• TrynePlague says:

      Without consoles, most of these games and the companies creating them simply wouldn’t exist unfortunately. I wouldn’t like a world without Marios, Final Fantasies, Shenmues, Sonics, Soul Caliburs, and so much more… :(

      • ColonelFlanders says:

        You are correct and incorrect. Back in the good old days when we all had Segas and Nintendos, PCs were a seriously expensive and mostly useless tool for every day life, whereas consoles were cheap (ish) and powerful tools that allowed us to play games that none of us could afford to spec a PC for. So in that respect you’re absolutely right, ajd thank fuck that all happened.

        On the the other side of the coin though, you now have Sony and Microsoft competing to become the gaming industry’s biggest bullshit artists; selling us underpowered hardware that’s already worse than most of the reasonably priced gaming PCs that are out at the time of console launch with the promise that they are the next big thing ™. In my opinion console gaming is really stymying development of video games – developers are making lazy ports, hardware is all over the place and people who want to play games have to buy 4 machines if they want to play them all. It’s utter horseshit that this is going on in this day and age, worse than the whole VHS Betamax war back in the day was. All these companies are so desperate to make a quick buck off us that they are making the consumers’ lives more awkward, which is precisely the opposite of what needs to happen.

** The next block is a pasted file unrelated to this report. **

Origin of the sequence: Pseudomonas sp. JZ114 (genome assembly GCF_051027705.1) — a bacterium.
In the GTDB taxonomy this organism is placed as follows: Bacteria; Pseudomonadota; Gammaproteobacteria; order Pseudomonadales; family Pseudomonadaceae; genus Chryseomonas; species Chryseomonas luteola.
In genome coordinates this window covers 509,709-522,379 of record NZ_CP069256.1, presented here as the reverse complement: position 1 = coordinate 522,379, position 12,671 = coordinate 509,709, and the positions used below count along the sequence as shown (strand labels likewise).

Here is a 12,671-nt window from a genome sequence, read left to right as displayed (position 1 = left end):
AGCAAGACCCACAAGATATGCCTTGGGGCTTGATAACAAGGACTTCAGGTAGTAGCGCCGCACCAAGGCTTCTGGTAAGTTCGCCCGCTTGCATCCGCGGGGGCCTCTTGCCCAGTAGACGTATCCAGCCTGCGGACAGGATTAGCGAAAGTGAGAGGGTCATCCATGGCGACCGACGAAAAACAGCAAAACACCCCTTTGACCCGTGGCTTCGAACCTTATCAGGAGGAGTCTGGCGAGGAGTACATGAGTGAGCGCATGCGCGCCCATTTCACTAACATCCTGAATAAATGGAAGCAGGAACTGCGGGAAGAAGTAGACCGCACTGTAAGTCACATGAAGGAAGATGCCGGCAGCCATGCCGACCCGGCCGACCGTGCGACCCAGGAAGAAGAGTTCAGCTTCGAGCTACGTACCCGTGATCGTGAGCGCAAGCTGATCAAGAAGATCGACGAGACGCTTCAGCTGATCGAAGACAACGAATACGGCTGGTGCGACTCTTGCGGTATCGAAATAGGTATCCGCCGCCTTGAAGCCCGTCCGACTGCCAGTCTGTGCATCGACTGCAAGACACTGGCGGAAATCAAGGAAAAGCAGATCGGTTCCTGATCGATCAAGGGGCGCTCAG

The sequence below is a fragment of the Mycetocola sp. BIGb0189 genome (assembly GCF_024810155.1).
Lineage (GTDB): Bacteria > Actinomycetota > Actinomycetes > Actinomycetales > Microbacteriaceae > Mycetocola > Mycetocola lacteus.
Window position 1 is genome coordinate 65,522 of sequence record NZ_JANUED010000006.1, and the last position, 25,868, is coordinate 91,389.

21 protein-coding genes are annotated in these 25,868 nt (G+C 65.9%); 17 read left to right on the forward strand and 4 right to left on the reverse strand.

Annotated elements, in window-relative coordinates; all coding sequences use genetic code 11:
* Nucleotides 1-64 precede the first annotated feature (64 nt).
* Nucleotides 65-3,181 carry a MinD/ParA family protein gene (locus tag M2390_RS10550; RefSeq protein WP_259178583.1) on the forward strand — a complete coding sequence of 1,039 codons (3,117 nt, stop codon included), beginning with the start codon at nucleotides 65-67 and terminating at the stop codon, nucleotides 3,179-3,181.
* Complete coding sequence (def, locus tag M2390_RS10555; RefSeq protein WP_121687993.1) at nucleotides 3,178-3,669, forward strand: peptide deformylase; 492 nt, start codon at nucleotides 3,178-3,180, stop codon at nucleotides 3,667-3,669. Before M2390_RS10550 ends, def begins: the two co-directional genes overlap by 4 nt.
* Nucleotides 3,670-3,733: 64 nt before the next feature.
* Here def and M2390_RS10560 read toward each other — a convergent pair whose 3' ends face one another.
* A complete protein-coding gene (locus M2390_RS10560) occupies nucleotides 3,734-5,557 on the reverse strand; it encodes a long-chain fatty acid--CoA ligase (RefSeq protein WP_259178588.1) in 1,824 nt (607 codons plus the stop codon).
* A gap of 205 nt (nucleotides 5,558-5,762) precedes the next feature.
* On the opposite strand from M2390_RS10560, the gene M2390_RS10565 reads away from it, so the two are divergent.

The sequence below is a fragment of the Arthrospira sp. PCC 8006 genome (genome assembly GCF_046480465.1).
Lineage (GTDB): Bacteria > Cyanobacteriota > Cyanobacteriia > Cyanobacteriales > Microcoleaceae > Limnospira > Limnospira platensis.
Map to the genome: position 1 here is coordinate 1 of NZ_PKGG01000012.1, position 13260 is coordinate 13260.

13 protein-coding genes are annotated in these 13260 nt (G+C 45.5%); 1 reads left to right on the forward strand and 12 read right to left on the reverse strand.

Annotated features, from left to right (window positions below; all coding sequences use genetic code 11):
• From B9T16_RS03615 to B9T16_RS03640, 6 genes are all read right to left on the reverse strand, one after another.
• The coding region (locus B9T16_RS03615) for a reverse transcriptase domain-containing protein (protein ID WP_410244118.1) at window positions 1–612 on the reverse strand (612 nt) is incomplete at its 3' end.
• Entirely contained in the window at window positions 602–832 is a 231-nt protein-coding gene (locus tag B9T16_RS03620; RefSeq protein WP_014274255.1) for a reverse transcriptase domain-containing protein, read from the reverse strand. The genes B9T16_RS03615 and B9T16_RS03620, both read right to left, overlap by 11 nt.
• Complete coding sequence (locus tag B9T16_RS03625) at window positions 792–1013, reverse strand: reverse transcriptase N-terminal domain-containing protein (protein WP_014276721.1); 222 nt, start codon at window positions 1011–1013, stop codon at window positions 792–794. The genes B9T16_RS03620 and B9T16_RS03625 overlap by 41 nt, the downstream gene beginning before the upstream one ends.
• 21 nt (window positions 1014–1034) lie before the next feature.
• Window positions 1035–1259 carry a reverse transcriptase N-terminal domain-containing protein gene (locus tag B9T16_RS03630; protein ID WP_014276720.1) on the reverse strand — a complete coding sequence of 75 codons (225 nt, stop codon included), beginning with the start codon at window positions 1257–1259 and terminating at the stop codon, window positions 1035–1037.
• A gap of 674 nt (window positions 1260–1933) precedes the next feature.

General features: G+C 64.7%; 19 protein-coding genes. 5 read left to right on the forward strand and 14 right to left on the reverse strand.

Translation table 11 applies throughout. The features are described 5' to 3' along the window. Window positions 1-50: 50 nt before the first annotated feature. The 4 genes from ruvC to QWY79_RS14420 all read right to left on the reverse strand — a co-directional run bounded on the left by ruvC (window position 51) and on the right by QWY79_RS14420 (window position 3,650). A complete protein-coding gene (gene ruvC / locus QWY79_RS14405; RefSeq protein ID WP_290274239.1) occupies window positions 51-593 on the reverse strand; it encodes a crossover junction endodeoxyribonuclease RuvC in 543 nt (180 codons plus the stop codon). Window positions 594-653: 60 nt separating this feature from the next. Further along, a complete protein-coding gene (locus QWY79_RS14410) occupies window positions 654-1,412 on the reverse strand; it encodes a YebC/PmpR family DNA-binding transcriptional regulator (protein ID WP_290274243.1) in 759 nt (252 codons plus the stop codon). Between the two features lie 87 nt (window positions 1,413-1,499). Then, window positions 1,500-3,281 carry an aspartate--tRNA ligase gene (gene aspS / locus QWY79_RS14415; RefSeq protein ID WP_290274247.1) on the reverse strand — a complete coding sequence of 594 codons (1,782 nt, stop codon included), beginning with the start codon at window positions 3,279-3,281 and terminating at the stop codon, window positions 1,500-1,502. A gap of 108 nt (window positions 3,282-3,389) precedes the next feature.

• PoulWrist says:

      Cost is the biggest impact factor on making something more interactive, not the hardware it’s on.

    • Creeping Death says:

      “I dream of a time when consoles are a thing of the past and hope that time will come this or next year.”

      Congratulations, triple A gaming is dead. Enjoy pushing that PC hardware to it’s limit with mobile phone ports and indie games!

      • Troubletcat says:

        PC-exclusive AAA games are already a thing and would continue to be a thing. Steam peaks at over 12 million concurrent users every day. That is a plenty big customer base to fund AAA development.

        That said, consoles aren’t going anywhere for a long time yet. There’ll be a market for “budget PC with a closed platform” for a couple more generations at least.

  11. PoulWrist says:

    Guru3d’s performance review of this also found a ton of weird things with it. Which is odd, because the demo seemed to run just fine. Demo was probably done a lot later in the process and on a newer version of the tech with a lot of knowledge on how to get things working. Which was not backported to the stable branch of the game proper.

  12. Xenotone says:

    I was definitely wanting this until the 21:9 bit. Now I’ll wait until the distant future when I have an HDR capable telly.